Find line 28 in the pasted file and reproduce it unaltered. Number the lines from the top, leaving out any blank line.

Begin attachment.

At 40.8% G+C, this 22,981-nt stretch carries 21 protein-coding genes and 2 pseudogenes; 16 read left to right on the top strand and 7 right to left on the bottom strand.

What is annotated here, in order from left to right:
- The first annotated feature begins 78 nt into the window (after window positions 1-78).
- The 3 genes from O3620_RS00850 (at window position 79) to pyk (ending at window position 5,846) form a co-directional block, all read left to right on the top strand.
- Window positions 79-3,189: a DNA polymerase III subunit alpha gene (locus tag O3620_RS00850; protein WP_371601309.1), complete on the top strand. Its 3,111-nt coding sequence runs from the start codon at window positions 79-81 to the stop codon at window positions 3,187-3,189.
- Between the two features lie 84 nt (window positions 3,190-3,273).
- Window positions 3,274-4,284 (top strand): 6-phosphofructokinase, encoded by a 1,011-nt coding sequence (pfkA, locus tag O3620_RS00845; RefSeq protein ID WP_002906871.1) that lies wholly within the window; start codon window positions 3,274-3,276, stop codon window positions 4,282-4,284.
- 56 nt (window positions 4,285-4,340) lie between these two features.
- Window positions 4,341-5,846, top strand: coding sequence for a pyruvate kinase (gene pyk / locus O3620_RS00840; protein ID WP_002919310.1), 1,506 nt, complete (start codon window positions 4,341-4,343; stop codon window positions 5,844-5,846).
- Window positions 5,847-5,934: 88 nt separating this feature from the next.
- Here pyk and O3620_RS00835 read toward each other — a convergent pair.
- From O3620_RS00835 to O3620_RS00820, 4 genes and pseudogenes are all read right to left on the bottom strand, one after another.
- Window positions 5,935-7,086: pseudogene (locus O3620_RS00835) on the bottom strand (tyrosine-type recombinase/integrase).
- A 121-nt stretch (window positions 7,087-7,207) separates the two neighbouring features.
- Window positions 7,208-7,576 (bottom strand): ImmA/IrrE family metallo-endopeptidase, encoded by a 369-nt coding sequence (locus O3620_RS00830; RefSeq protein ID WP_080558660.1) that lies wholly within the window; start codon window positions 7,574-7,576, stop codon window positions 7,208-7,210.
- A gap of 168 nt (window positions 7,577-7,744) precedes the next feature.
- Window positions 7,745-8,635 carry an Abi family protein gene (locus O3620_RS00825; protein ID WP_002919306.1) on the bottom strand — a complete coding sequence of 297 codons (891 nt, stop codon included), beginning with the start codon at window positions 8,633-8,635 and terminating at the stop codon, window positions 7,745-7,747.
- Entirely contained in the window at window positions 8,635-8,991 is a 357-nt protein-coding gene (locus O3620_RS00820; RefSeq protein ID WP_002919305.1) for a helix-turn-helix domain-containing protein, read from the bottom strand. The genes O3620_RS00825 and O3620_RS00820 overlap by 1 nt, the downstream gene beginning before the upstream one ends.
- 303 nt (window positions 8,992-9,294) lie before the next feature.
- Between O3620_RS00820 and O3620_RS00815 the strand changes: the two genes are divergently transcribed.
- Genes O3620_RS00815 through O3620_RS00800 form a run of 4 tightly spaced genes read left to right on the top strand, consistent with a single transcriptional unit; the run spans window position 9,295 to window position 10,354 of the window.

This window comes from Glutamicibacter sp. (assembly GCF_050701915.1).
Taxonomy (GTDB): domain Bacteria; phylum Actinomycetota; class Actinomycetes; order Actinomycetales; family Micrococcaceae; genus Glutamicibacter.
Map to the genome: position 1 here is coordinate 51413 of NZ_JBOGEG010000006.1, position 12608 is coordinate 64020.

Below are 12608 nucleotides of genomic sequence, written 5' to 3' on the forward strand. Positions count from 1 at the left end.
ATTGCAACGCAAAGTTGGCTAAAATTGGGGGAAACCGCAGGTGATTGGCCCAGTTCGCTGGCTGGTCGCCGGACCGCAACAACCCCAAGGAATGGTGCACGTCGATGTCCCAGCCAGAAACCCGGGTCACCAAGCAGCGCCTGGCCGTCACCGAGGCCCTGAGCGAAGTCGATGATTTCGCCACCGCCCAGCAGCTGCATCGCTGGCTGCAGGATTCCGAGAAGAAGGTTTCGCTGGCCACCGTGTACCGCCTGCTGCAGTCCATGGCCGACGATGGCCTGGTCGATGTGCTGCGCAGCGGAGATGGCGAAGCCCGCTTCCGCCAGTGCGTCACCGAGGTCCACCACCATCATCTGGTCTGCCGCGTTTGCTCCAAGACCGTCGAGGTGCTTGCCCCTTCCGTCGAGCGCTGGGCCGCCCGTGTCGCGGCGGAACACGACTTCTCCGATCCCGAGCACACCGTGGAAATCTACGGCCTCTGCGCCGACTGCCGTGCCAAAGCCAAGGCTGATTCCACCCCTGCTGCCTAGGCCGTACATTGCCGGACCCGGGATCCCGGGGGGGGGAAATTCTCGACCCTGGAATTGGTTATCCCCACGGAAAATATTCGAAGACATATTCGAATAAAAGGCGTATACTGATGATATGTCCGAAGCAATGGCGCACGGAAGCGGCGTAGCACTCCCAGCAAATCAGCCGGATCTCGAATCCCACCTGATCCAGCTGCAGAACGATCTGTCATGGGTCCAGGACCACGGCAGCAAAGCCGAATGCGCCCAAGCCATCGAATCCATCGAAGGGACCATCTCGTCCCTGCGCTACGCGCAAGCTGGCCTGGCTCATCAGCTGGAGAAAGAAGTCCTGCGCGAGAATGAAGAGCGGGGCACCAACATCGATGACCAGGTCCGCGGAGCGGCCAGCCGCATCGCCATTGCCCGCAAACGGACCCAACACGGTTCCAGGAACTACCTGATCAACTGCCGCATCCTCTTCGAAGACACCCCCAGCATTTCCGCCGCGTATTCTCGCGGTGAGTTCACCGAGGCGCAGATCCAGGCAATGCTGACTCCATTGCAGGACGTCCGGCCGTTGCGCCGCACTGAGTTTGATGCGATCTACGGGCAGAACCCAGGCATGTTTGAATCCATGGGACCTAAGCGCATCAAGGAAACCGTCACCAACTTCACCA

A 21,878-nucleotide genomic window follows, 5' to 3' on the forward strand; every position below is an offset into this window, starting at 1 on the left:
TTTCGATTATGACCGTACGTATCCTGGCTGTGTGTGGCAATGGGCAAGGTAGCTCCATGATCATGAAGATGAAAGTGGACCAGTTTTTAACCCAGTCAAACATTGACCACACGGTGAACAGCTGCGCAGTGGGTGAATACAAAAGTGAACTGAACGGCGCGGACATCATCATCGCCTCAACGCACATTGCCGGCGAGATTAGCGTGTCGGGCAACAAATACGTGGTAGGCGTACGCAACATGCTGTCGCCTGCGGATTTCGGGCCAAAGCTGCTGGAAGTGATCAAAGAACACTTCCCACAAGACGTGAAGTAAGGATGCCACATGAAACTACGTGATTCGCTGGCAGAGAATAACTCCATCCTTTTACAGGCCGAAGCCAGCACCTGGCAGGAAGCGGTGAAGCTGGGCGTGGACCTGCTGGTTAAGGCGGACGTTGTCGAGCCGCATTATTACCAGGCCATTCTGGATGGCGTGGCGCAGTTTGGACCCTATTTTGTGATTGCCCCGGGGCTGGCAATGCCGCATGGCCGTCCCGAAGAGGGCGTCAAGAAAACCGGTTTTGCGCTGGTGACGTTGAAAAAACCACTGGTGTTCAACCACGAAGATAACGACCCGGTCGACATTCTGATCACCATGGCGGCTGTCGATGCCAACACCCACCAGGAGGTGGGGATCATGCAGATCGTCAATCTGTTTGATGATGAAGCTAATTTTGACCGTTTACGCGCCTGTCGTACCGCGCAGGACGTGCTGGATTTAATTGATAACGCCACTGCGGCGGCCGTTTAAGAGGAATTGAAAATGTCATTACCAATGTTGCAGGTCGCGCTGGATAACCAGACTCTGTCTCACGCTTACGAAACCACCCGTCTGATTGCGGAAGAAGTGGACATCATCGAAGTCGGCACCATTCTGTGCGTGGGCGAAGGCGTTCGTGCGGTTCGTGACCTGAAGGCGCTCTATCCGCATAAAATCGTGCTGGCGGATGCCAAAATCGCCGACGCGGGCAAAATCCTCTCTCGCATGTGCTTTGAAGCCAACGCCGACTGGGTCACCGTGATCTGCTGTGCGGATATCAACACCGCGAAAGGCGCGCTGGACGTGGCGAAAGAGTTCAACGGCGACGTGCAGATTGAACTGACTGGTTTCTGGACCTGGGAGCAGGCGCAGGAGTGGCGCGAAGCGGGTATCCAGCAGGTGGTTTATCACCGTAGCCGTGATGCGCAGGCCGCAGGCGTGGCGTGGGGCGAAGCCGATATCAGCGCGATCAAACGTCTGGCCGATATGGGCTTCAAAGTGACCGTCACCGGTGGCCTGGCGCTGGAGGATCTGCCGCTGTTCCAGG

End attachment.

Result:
TTTCGATTATGACCGTACGTATCCTGGCTGTGTGTGGCAATGGGCAAGGTAGCTCCATGATCATGAAGATGAAAGTGGACCAGTTTTTAACCCAGTCAAACATTGACCACACGGTGAACAGCTGCGCAGTGGGTGAATACAAAAGTGAACTGAACGGCGCGGACATCATCATCGCCTCAACGCACATTGCCGGCGAGATTAGCGTGTCGGGCAACAAATACGTGGTAGGCGTACGCAACATGCTGTCGCCTGCGGATTTCGGGCCAAAGCTGCTGGAAGTGATCAAAGAACACTTCCCACAAGACGTGAAGTAAGGATGCCACATGAAACTACGTGATTCGCTGGCAGAGAATAACTCCATCCTTTTACAGGCCGAAGCCAGCACCTGGCAGGAAGCGGTGAAGCTGGGCGTGGACCTGCTGGTTAAGGCGGACGTTGTCGAGCCGCATTATTACCAGGCCATTCTGGATGGCGTGGCGCAGTTTGGACCCTATTTTGTGATTGCCCCGGGGCTGGCAATGCCGCATGGCCGTCCCGAAGAGGGCGTCAAGAAAACCGGTTTTGCGCTGGTGACGTTGAAAAAACCACTGGTGTTCAACCACGAAGATAACGACCCGGTCGACATTCTGATCACCATGGCGGCTGTCGATGCCAACACCCACCAGGAGGTGGGGATCATGCAGATCGTCAATCTGTTTGATGATGAAGCTAATTTTGACCGTTTACGCGCCTGTCGTACCGCGCAGGACGTGCTGGATTTAATTGATAACGCCACTGCGGCGGCCGTTTAAGAGGAATTGAAAATGTCATTACCAATGTTGCAGGTCGCGCTGGATAACCAGACTCTGTCTCACGCTTACGAAACCACCCGTCTGATTGCGGAAGAAGTGGACATCATCGAAGTCGGCACCATTCTGTGCGTGGGCGAAGGCGTTCGTGCGGTTCGTGACCTGAAGGCGCTCTATCCGCATAAAATCGTGCTGGCGGATGCCAAAATCGCCGACGCGGGCAAAATCCTCTCTCGCATGTGCTTTGAAGCCAACGCCGACTGGGTCACCGTGATCTGCTGTGCGGATATCAACACCGCGAAAGGCGCGCTGGACGTGGCGAAAGAGTTCAACGGCGACGTGCAGATTGAACTGACTGGTTTCTGGACCTGGGAGCAGGCGCAGGAGTGGCGCGAAGCGGGTATCCAGCAGGTGGTTTATCACCGTAGCCGTGATGCGCAGGCCGCAGGCGTGGCGTGGGGCGAAGCCGATATCAGCGCGATCAAACGTCTGGCCGATATGGGCTTCAAAGTGACCGTCACCGGTGGCCTGGCGCTGGAGGATCTGCCGCTGTTCCAGG